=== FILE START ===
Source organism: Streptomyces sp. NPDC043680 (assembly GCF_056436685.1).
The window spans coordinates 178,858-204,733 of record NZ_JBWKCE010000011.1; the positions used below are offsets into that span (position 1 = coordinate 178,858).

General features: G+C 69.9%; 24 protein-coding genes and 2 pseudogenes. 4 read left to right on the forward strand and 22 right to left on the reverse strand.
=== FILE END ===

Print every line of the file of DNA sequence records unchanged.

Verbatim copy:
Source organism: Streptomyces sp. NPDC043680 (assembly GCF_056436685.1).
The window spans coordinates 178,858-204,733 of record NZ_JBWKCE010000011.1; the positions used below are offsets into that span (position 1 = coordinate 178,858).

General features: G+C 69.9%; 24 protein-coding genes and 2 pseudogenes. 4 read left to right on the forward strand and 22 right to left on the reverse strand.